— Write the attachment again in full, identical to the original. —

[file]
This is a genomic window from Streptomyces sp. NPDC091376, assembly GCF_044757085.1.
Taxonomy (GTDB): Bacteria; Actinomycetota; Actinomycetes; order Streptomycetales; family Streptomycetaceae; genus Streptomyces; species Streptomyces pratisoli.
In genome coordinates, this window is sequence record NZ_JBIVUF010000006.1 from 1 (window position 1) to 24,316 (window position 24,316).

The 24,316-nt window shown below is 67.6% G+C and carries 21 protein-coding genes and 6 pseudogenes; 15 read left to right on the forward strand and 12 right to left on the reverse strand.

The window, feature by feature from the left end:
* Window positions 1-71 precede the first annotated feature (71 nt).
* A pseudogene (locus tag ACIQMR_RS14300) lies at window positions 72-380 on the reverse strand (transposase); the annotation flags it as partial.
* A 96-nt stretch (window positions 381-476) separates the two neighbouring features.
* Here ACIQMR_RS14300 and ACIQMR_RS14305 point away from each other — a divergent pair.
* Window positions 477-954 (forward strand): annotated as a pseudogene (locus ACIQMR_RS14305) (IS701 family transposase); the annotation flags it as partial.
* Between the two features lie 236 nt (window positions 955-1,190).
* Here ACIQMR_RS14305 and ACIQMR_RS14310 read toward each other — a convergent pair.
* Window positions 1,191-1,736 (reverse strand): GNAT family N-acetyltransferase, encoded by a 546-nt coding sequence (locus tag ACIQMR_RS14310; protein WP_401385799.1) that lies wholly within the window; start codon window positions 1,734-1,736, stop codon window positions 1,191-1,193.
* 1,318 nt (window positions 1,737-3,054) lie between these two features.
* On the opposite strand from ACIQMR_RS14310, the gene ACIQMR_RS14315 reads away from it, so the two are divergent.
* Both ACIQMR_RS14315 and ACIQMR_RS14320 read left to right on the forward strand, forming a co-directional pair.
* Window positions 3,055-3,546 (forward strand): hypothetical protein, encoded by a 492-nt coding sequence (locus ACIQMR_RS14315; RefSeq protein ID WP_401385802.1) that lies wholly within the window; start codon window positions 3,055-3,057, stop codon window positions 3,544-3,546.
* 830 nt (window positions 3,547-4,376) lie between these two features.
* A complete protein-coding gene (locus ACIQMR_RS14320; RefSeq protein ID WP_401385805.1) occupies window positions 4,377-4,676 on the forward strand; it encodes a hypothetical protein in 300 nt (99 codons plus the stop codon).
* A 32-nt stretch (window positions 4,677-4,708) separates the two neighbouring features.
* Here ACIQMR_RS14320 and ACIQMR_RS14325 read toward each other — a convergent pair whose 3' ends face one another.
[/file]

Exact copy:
This is a genomic window from Streptomyces sp. NPDC091376, assembly GCF_044757085.1.
Taxonomy (GTDB): Bacteria; Actinomycetota; Actinomycetes; order Streptomycetales; family Streptomycetaceae; genus Streptomyces; species Streptomyces pratisoli.
In genome coordinates, this window is sequence record NZ_JBIVUF010000006.1 from 1 (window position 1) to 24,316 (window position 24,316).

The 24,316-nt window shown below is 67.6% G+C and carries 21 protein-coding genes and 6 pseudogenes; 15 read left to right on the forward strand and 12 right to left on the reverse strand.

The window, feature by feature from the left end:
* Window positions 1-71 precede the first annotated feature (71 nt).
* A pseudogene (locus tag ACIQMR_RS14300) lies at window positions 72-380 on the reverse strand (transposase); the annotation flags it as partial.
* A 96-nt stretch (window positions 381-476) separates the two neighbouring features.
* Here ACIQMR_RS14300 and ACIQMR_RS14305 point away from each other — a divergent pair.
* Window positions 477-954 (forward strand): annotated as a pseudogene (locus ACIQMR_RS14305) (IS701 family transposase); the annotation flags it as partial.
* Between the two features lie 236 nt (window positions 955-1,190).
* Here ACIQMR_RS14305 and ACIQMR_RS14310 read toward each other — a convergent pair.
* Window positions 1,191-1,736 (reverse strand): GNAT family N-acetyltransferase, encoded by a 546-nt coding sequence (locus tag ACIQMR_RS14310; protein WP_401385799.1) that lies wholly within the window; start codon window positions 1,734-1,736, stop codon window positions 1,191-1,193.
* 1,318 nt (window positions 1,737-3,054) lie between these two features.
* On the opposite strand from ACIQMR_RS14310, the gene ACIQMR_RS14315 reads away from it, so the two are divergent.
* Both ACIQMR_RS14315 and ACIQMR_RS14320 read left to right on the forward strand, forming a co-directional pair.
* Window positions 3,055-3,546 (forward strand): hypothetical protein, encoded by a 492-nt coding sequence (locus ACIQMR_RS14315; RefSeq protein ID WP_401385802.1) that lies wholly within the window; start codon window positions 3,055-3,057, stop codon window positions 3,544-3,546.
* 830 nt (window positions 3,547-4,376) lie between these two features.
* A complete protein-coding gene (locus ACIQMR_RS14320; RefSeq protein ID WP_401385805.1) occupies window positions 4,377-4,676 on the forward strand; it encodes a hypothetical protein in 300 nt (99 codons plus the stop codon).
* A 32-nt stretch (window positions 4,677-4,708) separates the two neighbouring features.
* Here ACIQMR_RS14320 and ACIQMR_RS14325 read toward each other — a convergent pair whose 3' ends face one another.